Governments around the world are making increasing use of contracting “technologies” to purchase services from voluntary organizations – both in privatising (contracting out) previously government-provided services and in reining in (contracting in) more autonomous voluntary sector services previously supported by grants-in-aid. If voluntary organisations are as much about participation as provision, what is the impact on civil society of the widespread adoption of this funding technology? Voluntary organisations are frequently idealised as producing civic “golden eggs” of community resource mobilization and more appropriate and accessible services, as well as providing avenues for citizen participation and involvement. But does the tightening control of government funding contracts risk killing the goose that is laying these golden eggs?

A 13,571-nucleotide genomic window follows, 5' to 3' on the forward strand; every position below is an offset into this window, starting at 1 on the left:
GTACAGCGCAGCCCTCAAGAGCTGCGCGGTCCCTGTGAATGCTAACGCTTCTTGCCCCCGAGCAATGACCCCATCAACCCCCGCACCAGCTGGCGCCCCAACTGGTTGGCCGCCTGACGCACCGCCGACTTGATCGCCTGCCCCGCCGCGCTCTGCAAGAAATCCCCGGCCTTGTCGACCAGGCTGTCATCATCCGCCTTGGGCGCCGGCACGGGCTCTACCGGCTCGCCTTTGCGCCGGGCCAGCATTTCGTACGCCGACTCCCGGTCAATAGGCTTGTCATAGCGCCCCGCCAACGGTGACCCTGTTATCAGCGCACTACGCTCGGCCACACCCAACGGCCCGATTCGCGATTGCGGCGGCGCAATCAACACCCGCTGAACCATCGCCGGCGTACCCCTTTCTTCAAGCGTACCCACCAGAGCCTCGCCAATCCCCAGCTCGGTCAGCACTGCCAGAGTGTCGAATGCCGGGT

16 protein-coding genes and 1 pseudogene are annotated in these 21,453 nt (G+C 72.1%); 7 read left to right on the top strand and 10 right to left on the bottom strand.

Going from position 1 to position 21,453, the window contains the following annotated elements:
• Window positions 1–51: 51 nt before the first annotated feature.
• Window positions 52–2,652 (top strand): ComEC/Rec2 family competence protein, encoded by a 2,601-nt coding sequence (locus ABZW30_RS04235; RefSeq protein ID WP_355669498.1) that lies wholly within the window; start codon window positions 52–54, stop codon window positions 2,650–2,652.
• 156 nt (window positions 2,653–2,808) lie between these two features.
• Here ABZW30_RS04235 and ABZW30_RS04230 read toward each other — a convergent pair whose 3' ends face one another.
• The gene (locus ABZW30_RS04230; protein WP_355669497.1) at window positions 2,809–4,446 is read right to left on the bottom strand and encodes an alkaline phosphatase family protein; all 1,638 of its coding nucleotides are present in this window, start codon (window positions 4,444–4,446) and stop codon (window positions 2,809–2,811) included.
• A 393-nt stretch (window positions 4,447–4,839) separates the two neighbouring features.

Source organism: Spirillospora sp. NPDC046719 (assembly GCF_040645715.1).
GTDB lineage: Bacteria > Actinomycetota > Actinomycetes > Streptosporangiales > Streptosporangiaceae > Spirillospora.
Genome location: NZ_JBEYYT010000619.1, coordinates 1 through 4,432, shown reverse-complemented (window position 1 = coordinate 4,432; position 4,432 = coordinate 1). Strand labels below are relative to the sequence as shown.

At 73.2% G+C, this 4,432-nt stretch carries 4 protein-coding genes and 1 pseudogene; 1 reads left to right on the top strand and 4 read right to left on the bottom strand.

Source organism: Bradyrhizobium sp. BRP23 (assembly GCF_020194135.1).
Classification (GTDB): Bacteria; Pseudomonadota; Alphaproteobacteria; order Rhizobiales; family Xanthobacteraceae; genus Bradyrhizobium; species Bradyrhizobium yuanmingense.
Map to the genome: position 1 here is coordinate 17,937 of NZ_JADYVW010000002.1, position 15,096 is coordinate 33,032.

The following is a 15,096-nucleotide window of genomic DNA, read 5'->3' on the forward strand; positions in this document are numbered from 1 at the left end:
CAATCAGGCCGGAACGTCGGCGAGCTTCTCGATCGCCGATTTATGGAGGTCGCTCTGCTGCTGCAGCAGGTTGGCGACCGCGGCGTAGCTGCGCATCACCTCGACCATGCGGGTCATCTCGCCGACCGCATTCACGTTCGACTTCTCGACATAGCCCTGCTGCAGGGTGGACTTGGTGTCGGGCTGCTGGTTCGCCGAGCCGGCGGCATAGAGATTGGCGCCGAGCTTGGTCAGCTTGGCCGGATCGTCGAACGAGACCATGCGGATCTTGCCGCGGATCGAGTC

Creator | Kaihanga
Garth Nowland-Foreman
Year of Creation | Tau
Publisher | Kaiwhakaputa
American Behavioral Scientist, Vol 42, No.1 (1998), pp108ff
Creative Commons Licence
Attribution-NonCommercial-NoDerivatives CC BY-NC-ND
Keywords | Kupu
Funding, contracting, purchase-of-service, civil society, NGO, non-profit organisations
Main Language | Reo Matua
Submitter's Rights | Nga Tika o te Kaituku
I am the author / creator of this resource
This Research has
been peer reviewed by academics at a university
Bibliographic Citation | Whakapuakanga

Nowland-Foreman, Garth. (1998). “Purchase-of-service contracting, voluntary organizations, and civil society.” American Behavioral Scientist 42.1 (1998): 108+.

Back to top